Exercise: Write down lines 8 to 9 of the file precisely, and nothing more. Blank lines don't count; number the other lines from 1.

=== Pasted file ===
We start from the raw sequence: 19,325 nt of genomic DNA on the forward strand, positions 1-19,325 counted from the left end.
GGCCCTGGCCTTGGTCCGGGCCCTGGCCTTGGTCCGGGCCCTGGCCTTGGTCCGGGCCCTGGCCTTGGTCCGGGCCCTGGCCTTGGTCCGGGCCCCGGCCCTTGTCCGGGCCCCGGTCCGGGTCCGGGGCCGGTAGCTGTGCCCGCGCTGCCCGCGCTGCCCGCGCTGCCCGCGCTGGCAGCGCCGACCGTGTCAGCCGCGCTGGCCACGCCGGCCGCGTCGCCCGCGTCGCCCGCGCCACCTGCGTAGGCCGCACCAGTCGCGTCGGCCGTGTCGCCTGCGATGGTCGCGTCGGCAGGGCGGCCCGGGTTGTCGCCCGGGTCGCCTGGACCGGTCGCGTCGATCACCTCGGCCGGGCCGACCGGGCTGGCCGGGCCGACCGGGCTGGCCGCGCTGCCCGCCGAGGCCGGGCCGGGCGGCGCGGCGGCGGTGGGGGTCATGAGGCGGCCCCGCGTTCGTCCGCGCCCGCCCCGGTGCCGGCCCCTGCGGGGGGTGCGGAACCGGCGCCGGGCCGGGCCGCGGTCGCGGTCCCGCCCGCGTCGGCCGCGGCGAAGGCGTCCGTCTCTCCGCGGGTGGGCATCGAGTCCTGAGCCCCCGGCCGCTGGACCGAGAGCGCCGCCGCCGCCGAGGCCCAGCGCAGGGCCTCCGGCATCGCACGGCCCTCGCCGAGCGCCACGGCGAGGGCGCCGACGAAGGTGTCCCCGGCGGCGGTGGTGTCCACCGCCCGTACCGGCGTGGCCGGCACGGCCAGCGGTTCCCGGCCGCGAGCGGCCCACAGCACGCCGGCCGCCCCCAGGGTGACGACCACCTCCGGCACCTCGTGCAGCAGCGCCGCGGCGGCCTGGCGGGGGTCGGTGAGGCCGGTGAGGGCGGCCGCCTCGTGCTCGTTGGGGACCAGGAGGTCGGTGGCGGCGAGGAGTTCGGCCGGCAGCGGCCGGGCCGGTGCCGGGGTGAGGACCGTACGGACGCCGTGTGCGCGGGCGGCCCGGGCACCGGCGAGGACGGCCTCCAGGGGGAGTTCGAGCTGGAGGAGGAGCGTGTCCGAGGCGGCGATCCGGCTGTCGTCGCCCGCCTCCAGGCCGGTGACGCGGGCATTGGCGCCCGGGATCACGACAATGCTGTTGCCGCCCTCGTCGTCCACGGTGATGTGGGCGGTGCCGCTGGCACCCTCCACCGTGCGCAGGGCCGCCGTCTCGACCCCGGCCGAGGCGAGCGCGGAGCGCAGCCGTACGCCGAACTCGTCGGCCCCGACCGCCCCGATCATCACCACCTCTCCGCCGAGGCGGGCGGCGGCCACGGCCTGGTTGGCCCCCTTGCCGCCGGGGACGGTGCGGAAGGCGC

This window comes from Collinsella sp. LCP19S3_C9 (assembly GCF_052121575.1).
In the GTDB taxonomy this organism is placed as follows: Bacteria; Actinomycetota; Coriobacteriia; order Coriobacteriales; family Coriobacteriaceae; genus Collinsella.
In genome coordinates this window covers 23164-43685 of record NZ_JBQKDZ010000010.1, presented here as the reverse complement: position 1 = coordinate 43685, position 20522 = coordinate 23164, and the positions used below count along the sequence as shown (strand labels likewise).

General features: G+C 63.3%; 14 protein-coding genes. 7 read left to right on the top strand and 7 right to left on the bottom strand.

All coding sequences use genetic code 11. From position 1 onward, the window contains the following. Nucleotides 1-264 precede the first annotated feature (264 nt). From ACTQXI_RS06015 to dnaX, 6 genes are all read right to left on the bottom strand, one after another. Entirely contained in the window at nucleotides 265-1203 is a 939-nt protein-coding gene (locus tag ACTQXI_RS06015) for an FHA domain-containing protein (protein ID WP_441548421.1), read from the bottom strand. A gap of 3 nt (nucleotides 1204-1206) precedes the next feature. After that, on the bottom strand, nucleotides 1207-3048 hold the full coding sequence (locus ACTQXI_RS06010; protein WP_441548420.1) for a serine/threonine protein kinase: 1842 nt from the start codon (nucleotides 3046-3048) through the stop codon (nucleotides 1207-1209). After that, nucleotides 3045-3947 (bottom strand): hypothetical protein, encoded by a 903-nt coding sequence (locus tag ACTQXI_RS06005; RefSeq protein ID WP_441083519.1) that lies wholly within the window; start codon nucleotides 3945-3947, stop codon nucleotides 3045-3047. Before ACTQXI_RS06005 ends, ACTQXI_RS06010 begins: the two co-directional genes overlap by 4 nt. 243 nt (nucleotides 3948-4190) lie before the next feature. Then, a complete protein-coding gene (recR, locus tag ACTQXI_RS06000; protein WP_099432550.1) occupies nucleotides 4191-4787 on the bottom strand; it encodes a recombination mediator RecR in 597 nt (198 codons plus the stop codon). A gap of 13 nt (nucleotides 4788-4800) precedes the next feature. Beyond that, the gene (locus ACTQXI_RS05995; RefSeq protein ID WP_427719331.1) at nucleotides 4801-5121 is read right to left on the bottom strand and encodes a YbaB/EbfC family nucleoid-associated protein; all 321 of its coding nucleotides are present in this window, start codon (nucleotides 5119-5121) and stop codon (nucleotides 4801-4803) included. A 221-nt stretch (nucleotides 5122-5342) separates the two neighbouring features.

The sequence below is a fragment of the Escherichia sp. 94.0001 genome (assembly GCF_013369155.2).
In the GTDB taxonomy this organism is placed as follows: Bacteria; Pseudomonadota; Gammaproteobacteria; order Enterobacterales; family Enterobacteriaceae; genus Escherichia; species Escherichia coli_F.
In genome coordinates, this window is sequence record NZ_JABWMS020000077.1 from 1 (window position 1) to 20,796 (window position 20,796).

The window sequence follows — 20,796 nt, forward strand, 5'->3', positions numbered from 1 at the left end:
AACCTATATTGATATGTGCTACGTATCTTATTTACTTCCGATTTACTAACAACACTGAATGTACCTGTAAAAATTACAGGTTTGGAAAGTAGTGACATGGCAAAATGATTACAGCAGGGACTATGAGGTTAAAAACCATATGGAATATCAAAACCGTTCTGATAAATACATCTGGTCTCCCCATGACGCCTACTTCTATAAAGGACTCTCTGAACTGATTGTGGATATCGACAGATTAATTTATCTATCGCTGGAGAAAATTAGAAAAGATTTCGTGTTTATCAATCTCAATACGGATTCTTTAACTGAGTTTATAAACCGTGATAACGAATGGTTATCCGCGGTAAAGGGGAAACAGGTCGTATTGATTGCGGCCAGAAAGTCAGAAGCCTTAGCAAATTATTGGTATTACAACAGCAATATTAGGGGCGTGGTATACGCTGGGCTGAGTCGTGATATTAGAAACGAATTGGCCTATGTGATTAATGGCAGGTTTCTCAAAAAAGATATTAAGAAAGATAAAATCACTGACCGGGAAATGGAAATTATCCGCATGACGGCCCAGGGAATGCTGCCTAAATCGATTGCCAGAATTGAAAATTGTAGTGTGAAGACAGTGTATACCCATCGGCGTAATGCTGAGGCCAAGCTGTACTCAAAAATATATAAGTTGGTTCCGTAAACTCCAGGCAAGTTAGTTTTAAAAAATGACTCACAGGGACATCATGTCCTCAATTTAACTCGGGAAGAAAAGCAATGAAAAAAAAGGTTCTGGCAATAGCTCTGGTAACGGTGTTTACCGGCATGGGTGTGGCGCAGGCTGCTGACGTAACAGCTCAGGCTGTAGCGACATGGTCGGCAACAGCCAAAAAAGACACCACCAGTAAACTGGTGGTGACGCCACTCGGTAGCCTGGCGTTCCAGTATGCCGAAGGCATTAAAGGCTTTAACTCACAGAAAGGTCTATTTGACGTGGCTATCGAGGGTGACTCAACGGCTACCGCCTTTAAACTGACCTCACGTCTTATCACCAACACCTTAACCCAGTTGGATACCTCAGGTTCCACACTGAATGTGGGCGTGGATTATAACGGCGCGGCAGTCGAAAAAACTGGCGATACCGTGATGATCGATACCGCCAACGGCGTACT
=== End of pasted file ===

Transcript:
The sequence below is a fragment of the Escherichia sp. 94.0001 genome (assembly GCF_013369155.2).
In the GTDB taxonomy this organism is placed as follows: Bacteria; Pseudomonadota; Gammaproteobacteria; order Enterobacterales; family Enterobacteriaceae; genus Escherichia; species Escherichia coli_F.